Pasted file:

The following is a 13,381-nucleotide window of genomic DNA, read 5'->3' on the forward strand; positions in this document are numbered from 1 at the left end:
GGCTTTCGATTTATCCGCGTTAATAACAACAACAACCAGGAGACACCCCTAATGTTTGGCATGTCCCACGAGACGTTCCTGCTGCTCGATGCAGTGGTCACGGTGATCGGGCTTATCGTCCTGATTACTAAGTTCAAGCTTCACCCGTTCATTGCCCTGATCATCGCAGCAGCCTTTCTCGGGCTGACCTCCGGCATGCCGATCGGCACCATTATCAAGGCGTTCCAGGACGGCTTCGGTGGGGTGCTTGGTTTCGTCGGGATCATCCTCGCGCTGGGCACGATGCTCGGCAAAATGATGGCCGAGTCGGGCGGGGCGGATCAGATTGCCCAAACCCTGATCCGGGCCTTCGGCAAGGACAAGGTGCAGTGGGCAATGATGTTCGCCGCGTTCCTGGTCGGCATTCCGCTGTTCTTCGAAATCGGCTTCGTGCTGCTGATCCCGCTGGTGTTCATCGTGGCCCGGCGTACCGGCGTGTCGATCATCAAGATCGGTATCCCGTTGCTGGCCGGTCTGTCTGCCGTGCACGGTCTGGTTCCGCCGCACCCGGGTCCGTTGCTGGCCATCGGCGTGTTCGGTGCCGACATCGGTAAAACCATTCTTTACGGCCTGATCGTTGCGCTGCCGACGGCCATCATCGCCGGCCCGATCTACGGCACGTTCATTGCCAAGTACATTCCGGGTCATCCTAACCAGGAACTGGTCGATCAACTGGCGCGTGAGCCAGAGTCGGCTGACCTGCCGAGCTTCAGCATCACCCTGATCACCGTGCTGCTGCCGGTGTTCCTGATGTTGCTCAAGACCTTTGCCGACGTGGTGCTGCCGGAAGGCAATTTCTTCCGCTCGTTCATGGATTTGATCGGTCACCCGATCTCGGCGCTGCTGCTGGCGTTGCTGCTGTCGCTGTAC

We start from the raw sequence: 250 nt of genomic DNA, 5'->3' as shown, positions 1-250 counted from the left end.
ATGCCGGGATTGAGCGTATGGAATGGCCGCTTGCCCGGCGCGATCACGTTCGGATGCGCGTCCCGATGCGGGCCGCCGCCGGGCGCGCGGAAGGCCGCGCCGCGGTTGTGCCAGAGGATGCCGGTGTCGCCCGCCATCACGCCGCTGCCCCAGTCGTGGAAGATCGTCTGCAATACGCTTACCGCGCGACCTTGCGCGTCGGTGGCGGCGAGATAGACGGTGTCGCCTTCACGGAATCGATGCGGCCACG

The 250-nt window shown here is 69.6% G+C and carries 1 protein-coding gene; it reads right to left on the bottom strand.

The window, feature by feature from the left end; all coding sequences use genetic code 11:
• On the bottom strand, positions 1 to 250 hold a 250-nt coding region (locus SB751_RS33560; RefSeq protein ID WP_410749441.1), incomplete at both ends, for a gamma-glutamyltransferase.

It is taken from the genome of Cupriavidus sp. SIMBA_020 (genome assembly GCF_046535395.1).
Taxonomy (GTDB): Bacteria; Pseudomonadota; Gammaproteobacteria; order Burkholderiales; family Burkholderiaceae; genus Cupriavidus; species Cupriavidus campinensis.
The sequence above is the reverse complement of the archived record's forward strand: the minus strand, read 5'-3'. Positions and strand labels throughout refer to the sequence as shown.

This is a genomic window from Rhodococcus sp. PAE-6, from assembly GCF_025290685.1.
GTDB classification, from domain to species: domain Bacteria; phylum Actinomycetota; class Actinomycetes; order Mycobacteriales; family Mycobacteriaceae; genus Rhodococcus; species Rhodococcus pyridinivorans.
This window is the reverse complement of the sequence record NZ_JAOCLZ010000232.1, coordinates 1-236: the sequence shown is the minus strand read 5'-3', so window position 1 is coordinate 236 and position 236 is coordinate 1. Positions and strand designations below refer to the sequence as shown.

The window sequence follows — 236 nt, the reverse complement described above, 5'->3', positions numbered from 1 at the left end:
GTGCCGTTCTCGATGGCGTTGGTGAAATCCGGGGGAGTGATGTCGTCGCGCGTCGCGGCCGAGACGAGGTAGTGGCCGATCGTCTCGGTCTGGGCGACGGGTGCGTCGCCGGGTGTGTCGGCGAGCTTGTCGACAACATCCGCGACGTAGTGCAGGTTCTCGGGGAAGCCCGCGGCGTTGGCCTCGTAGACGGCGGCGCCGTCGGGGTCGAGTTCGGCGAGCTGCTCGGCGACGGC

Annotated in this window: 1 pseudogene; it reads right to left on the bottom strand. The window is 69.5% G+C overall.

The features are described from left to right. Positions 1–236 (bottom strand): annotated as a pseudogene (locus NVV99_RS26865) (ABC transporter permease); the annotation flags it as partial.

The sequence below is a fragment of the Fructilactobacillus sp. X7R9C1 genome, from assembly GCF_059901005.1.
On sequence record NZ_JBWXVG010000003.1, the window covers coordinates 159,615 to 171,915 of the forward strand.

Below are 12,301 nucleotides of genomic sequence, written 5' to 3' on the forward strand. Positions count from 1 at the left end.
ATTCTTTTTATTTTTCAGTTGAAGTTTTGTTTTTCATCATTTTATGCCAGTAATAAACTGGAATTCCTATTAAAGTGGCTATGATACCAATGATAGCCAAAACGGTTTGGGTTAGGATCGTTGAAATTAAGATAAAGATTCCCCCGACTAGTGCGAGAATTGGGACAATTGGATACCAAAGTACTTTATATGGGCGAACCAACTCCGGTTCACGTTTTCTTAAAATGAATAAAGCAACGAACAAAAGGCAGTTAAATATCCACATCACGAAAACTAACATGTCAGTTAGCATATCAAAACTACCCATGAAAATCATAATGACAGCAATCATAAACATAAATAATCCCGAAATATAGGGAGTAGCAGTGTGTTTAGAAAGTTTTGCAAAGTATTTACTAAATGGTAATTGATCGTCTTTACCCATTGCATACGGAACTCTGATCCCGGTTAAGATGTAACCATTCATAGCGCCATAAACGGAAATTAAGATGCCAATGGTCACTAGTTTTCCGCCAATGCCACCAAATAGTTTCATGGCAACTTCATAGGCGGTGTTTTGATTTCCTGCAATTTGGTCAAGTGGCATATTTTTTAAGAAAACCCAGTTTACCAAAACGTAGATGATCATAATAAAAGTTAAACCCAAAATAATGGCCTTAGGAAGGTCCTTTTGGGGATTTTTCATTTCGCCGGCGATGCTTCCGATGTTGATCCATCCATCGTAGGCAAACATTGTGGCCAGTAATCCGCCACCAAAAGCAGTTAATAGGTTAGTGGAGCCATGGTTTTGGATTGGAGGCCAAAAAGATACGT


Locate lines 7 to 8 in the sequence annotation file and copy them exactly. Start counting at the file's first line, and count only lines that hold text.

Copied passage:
• On the bottom strand, positions 1 to 250 hold a 250-nt coding region (locus SB751_RS33560; RefSeq protein ID WP_410749441.1), incomplete at both ends, for a gamma-glutamyltransferase.

It is taken from the genome of Cupriavidus sp. SIMBA_020 (genome assembly GCF_046535395.1).